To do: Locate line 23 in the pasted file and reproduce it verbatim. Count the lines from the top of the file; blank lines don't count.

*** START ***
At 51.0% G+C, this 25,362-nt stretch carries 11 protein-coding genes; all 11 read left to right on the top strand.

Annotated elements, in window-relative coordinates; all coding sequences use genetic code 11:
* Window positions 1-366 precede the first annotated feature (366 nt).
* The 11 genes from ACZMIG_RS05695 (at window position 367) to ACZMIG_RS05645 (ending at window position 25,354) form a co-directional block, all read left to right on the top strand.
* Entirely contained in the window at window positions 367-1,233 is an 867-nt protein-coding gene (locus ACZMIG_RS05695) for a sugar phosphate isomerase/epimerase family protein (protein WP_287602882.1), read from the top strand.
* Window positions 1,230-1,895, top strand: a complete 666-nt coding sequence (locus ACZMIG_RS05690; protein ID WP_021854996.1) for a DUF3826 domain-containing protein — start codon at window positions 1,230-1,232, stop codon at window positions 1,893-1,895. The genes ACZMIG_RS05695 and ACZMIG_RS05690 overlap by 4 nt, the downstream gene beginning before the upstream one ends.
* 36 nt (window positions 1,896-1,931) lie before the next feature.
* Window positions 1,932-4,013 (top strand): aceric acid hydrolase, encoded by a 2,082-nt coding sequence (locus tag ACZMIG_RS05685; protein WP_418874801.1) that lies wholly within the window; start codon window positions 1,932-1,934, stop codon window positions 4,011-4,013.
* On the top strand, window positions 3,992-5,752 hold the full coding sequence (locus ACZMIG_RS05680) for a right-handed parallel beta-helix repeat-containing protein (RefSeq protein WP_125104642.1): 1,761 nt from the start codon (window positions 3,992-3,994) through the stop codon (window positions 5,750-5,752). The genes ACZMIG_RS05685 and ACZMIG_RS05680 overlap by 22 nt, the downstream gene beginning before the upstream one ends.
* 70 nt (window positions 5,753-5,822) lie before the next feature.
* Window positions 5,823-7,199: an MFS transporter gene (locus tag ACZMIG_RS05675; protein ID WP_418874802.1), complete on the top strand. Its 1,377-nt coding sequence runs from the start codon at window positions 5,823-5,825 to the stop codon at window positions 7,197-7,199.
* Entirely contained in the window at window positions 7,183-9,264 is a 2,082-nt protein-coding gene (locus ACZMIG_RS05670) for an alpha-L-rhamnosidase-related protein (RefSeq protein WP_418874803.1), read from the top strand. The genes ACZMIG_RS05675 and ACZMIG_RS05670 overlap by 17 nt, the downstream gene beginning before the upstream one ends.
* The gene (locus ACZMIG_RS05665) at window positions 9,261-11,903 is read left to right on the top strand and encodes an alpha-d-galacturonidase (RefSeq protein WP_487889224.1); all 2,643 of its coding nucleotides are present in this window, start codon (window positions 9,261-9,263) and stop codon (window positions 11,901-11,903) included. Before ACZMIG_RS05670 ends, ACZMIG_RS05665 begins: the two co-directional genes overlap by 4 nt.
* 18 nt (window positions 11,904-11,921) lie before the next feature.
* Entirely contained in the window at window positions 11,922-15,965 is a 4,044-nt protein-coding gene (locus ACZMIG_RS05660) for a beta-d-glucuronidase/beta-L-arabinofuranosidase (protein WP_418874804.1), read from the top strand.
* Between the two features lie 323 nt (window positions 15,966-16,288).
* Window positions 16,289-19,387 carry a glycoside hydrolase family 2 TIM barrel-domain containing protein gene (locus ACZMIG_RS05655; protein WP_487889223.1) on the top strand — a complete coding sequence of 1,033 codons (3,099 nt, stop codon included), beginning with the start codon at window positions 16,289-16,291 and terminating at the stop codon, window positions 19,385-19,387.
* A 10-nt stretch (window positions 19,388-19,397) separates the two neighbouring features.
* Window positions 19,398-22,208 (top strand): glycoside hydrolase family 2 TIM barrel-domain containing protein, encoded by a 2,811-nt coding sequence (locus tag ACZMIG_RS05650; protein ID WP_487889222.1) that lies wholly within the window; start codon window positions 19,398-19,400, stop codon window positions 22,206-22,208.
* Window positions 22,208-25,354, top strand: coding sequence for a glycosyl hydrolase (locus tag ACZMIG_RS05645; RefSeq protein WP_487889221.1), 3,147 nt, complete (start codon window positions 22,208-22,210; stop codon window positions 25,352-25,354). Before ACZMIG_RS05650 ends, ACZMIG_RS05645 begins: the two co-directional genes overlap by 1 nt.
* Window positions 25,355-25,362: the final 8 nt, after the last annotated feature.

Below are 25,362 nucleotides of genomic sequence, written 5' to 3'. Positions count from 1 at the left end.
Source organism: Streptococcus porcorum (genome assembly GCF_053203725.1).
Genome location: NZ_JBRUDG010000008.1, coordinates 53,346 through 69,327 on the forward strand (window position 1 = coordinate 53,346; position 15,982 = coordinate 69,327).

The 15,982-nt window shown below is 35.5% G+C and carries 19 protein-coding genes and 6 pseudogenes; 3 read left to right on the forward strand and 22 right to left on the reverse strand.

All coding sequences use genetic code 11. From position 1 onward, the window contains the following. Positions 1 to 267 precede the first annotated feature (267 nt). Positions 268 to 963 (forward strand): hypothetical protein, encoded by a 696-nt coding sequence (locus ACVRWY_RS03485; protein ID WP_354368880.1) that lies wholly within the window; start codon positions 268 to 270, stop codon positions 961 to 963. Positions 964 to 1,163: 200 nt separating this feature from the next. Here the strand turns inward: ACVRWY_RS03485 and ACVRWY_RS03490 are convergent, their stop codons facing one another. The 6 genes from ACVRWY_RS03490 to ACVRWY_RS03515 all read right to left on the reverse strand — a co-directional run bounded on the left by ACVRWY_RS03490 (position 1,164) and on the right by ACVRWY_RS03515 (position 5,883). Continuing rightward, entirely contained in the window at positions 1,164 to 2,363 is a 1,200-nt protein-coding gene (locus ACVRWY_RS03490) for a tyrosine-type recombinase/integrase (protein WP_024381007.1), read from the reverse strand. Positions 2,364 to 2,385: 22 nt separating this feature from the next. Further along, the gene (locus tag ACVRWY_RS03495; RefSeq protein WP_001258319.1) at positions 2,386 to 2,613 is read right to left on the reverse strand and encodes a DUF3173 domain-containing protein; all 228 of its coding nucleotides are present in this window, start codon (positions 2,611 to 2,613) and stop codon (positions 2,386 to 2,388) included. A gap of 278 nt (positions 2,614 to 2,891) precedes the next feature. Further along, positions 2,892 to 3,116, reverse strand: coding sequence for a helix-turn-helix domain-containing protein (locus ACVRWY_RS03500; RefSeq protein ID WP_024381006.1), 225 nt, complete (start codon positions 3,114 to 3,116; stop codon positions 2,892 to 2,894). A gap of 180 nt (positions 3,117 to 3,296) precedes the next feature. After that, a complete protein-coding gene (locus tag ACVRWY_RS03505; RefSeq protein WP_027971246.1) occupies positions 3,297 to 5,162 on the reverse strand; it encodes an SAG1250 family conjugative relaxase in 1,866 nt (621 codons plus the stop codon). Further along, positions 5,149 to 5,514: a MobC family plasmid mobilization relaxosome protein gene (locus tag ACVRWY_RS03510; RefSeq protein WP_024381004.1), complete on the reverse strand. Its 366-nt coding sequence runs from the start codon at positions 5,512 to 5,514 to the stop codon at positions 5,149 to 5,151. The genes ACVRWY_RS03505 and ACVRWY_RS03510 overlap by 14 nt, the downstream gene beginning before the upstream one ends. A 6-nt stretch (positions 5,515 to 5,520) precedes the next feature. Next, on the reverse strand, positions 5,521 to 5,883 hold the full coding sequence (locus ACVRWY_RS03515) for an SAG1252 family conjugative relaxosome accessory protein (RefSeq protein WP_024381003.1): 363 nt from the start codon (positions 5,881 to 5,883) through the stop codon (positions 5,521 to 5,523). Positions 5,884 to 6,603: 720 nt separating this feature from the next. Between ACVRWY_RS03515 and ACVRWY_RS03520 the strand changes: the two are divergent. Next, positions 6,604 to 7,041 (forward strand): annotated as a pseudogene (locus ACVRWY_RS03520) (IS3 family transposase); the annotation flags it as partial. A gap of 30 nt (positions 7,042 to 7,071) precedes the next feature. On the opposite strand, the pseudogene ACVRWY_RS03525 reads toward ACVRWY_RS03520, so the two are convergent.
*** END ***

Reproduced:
Source organism: Streptococcus porcorum (genome assembly GCF_053203725.1).